Multi-subunit ring-ATPases carry out a myriad of biological functions, including genome packaging in viruses. Though the basic structures and functions of these motors have been well-established, the mechanisms of ATPase firing and motor coordination are poorly understood. Here, using single-molecule fluorescence, we determine that the active bacteriophage T4 DNA packaging motor consists of five subunits of gp17. By systematically doping motors with an ATPase-defective subunit and selecting single motors containing a precise number of active or inactive subunits, we find that the packaging motor can tolerate an inactive subunit. However, motors containing one or more inactive subunits exhibit fewer DNA engagements, a higher failure rate in encapsidation, reduced packaging velocity, and increased pausing. These findings suggest a DNA packaging model in which the motor, by re-adjusting its grip on DNA, can skip an inactive subunit and resume DNA translocation, suggesting that strict coordination amongst motor subunits of packaging motors is not crucial for function.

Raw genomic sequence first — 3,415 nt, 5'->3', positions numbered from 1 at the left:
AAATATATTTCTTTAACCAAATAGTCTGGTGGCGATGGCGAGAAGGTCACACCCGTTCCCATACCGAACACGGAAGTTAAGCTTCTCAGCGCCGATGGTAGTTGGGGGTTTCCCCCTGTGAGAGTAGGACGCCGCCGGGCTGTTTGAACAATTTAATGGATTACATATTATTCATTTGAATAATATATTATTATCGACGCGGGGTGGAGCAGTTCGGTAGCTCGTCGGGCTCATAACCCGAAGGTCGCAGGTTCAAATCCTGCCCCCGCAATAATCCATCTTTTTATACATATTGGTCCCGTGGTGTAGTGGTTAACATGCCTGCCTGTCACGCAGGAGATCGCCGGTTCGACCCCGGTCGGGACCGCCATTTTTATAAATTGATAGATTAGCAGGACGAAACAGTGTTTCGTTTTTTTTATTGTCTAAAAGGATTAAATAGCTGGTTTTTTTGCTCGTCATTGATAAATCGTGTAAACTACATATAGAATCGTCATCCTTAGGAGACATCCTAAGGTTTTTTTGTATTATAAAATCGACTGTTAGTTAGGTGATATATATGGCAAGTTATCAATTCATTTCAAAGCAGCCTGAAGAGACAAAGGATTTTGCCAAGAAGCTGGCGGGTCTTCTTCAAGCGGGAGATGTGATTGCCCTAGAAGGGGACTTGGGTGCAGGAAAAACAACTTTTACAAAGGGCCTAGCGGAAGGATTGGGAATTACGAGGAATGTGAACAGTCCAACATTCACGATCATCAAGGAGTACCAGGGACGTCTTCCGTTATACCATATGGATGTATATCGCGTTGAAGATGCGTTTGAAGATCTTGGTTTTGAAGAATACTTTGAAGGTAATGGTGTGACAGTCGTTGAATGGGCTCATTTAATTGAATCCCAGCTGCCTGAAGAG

ASJC Scopus subject areas
- Biochemistry, Genetics and Molecular Biology(all)
- Physics and Astronomy(all)